WND – Chili Take II

April 3, 2008


I cleaned my fridge this weekend which was a more revolting endeavor than I should probably admit to in public. But, I’m reasonably sure I didn’t break the Prime Directive for first contact with any new life forms, and I don’t think I set back modern medicine by throwing away any useful mold cultures and now I have a pile of clean Tupperware and a disconcertingly empty fridge.

I always wonder how other people keep their fridges so empty. I go over to their houses and marvel at the orderliness and spaciousness of their fridges (some people look in medicine cabinets, I poke around bookshelves and fridges). My mother’s fridge is like this, but she cheats. Firstly, she only shops for fresh food a day or two in advance, and because she’s retired she actually has the time to do this. And secondly, and more importantly, she has a second fridge in the basement.

I try and keep my fridge pared down to the essentials. By and large I don’t keep leftovers because we don’t eat them. I don’t eat them because left to my own devices I would live on cereal and peanut butter sandwiches. I only cook for other people, and even reheating counts as cooking. My roommate says she doesn’t eat them because we don’t have a microwave*. I’m a trifle skeptical of this explanation since I don’t remember her reheating a lot of leftovers when we did have a microwave, but it’s been a while so I’ll give her the benefit of the doubt. Usually if we end up with leftovers from Dinner I send them home with other people for lunches.

There are, however, certain things you can be sure you will always find in my fridge. There will always be butter. There will always be about five half empty jars of jam. There will always be heavy cream and buttermilk. There will always be at least one container of leftover Chinese food. We don’t get takeout Chinese that often, but it still seems to be a universal constant in our refrigerator. And, there will always be a jar of maraschino cherries for making Manhattans.

Then there is the flotsam and jetsam that just seems to accumulate and never quite gets thrown away – the end of a block of cream cheese, several carrots languishing in the bottom of the vegetable drawer, the ghostly paper shells of a season’s worth of onions, and a jumbled assortment pickles and olives.

I cleaned my fridge because I was feeling optimistic about the weather and wanted to do a little low impact Spring Cleaning (as opposed to high impact Spring Cleaning which might involve moving furniture and dusting). The fact that I then had enough room to store a pot of chili for two days until Dinner without having to resort to creative space management was just icing on the cake.

* I don’t have anything against microwaves, I just don’t have counter space for one right now.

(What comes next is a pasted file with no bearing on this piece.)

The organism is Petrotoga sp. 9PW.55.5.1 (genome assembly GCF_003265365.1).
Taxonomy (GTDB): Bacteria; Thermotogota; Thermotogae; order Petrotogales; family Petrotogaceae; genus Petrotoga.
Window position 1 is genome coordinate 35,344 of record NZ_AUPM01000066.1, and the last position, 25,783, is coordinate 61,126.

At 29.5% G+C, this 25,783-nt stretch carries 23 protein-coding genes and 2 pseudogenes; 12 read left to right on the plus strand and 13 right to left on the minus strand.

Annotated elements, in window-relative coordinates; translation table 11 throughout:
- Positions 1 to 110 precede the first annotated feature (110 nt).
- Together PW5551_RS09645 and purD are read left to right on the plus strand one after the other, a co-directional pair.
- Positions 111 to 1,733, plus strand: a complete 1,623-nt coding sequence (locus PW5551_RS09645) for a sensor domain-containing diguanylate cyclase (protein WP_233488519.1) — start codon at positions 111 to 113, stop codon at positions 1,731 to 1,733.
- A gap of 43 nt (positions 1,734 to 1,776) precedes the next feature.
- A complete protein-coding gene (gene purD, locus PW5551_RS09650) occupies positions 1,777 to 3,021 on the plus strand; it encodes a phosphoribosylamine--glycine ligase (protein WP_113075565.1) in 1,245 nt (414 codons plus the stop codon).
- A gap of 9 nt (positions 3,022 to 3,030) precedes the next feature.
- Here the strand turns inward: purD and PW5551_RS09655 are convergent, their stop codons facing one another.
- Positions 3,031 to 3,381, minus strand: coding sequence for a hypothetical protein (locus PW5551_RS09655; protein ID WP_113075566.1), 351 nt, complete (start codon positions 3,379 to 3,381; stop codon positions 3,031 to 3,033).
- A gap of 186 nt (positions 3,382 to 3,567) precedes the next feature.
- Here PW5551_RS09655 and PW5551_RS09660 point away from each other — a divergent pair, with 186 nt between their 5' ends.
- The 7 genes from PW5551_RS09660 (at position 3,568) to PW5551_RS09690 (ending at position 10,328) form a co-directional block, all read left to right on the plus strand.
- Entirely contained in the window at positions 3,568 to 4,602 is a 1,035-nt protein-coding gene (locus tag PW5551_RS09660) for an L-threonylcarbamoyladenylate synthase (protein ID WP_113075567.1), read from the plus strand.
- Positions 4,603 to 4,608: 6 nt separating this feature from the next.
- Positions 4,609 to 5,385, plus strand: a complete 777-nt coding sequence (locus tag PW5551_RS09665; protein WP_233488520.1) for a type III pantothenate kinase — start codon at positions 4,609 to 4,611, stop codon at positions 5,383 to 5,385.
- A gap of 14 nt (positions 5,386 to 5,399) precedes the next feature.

Jen’s Father’s Chili


There are two kinds of cornbread. I like both of them, but some people get very territorial about which kind of cornbread is the right kind of cornbread. Mostly this breaks out along geographical lines. In the North you typically get a sweeter cornbread with a finer crumb. In the South you get a grittier cornbread made with a higher cornmeal to flour ratio.

I grew up eating and making a more Southern version of cornbread, but most of the people who come to Dinner like the Northern variety better. However, I made corn muffins last week to go with Dinner and in the interest of variety I made a more traditionally Southern kind of cornbread this week.

You can make this with either yellow or white stone ground cornmeal. Yellow cornmeal will give you a very intense corn flavor and coarse texture. White cornmeal splits the difference and will give you a finer crumb while still tasting more of corn than of flour.

Preheat oven to 425.

Sift together:
1 cup flour
3/4 cup corn meal
½ tsp baking soda
1 ½ tsp baking powder
1 tsp salt
1 Tbsp sugar


Whisk together:
1 cup buttermilk
2 eggs, beaten
3-4 Tbsp butter, melted

Butter a 9” can pan or pie dish. Place in the oven to heat for 5 minutes.

Combine the wet and dry ingredients, being careful not to over mix. Allow to stand for about 2 minutes while your pan finishes heating in the oven.

Pour the batter into the hot pan (it should sizzle slightly when it hits the pan, this is what gives it a great crust on the bottom). Cook for about 30 minutes, or until the top is brown and the sides have pulled away from the edge of the pan. Cut into wedges.

If you have leftovers they are excellent toasted with butter and spread with jam.




  1. […] Recipe previously given:   Chili Take II […]

  2. […] Recipe previously given: Chili Take II […]

  3. […] Recipe previously given:  Chili Take II […]

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